Getty’s photo embed service may not be as free as you think

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March 17, 2014
Getty’s photo embed service may not be as free as you think.

thumbnailYay! More free pictures! We can now use millions of Getty-owned photos for free on our websites, blogs and social media channels (as long as it’s not for commercial purposes).

Getty’s new offering is promising at first glance. Their description of “commercial purposes” is actually pretty lenient. However, a closer look at the program brings up some other, rather serious implications.

Vigilance!

Anyone who needs images to persist indefinitely, even designers posting newsy (here today, ancient history tomorrow) stories, are encouraged to take a long, close look at Getty’s terms of use before proceeding.

Don’t be alarmed by the dry and lengthy legalese; there are really only two paragraphs (at the moment) that refer to the embed feature: just scroll down to the subhead, “Embedded Viewer”.

My first question was, “May I resize or crop an image?” There was no mention about resizing or cropping, but I discovered a couple of other interesting items.

For one thing, “…availability may change without notice.” So an image in a post on my blog may suddenly vanish, and I won’t be aware of it unless I check back. Nice to know.

Then there was:

Getty Images (or third parties acting on its behalf) may collect data related to use of the Embedded Viewer and embedded Getty Images Content, and reserves the right to place advertisements in the Embedded Viewer or otherwise monetize its use without any compensation to you.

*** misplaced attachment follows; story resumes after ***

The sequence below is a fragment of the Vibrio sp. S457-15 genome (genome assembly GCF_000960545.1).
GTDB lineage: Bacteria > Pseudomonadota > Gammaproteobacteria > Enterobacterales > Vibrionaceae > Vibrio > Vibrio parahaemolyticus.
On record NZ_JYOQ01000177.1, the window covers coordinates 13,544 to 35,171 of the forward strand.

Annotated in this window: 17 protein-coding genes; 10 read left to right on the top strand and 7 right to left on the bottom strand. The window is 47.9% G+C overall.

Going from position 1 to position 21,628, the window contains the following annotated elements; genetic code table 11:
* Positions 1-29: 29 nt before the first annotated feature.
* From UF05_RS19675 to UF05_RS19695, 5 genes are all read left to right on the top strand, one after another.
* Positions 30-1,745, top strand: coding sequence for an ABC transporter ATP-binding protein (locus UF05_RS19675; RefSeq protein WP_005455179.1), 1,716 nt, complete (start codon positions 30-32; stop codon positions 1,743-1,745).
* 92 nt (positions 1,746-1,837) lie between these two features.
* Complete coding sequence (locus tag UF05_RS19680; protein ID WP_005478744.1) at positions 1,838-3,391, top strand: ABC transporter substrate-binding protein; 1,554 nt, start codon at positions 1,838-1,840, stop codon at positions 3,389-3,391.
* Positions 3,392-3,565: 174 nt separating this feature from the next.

It seems fair that they don’t have to compensate us, since we don’t compensate them… but the fact that they can (and apparently plan to) place advertisements in the Embedded Viewer further limits where and how one would want to use the feature.

Bottom line

Getty’s Embedded Viewer could be a useful tool when you need images and don’t mind the branding, but not for anything you expect to persist for more than a very short time.

A little below the bottom line: expect a likely undercurrent associated with use of the viewer; peers (and even some normal humans) who spot the Getty Images branding below the image may regard it as a “budget photo”, possibly degrading the value of your site, and of you.

The core population to whom Getty seems to be targeting the feature is those who have been knowingly or unknowingly abusing intellectual copyrights.

The feature is a fabulous boon pretty much only for those posting newsy stories to the web who don’t mind the Getty-branded copy, and who have no interest in evergreen content.

From my test drive

If you do decide this feature is right for a project, make sure to search only for images that Getty has indicated are ok to embed. From Getty’s Embed Images landing page, I clicked the text link, Search images available to embed. The parameters didn’t show a specific option to search only embeddable images, but rather had the Rights Managed and Royalty Free options checked (which may be, at least for now, how they are grouping available images).

Also, contrary to rumor, the photos do resize if you mess about with the height and width tags in the embed code (as mentioned above, there was nothing in the terms of use forbidding this). They actually resize rather intelligently. Reducing just the width value by half caused the entire image to resize proportionately inside the resized iframe. In that way, Getty are my kind of design nazis: no way is anyone going to mess with their photo’s aspect ratio. Period. Cropping, on the other hand, is not recommended for a variety of reasons.

Featured image/thumbnail, uses editorial image via Shutterstock.

Penina Finger

Penina Finger is passionate about design, real brand and community. She owns the Fantastic Machine design studio and is also a partner at H1Talent. Feel free to say hi, ask questions and debate ideas with her on Twitter @peninasharon.

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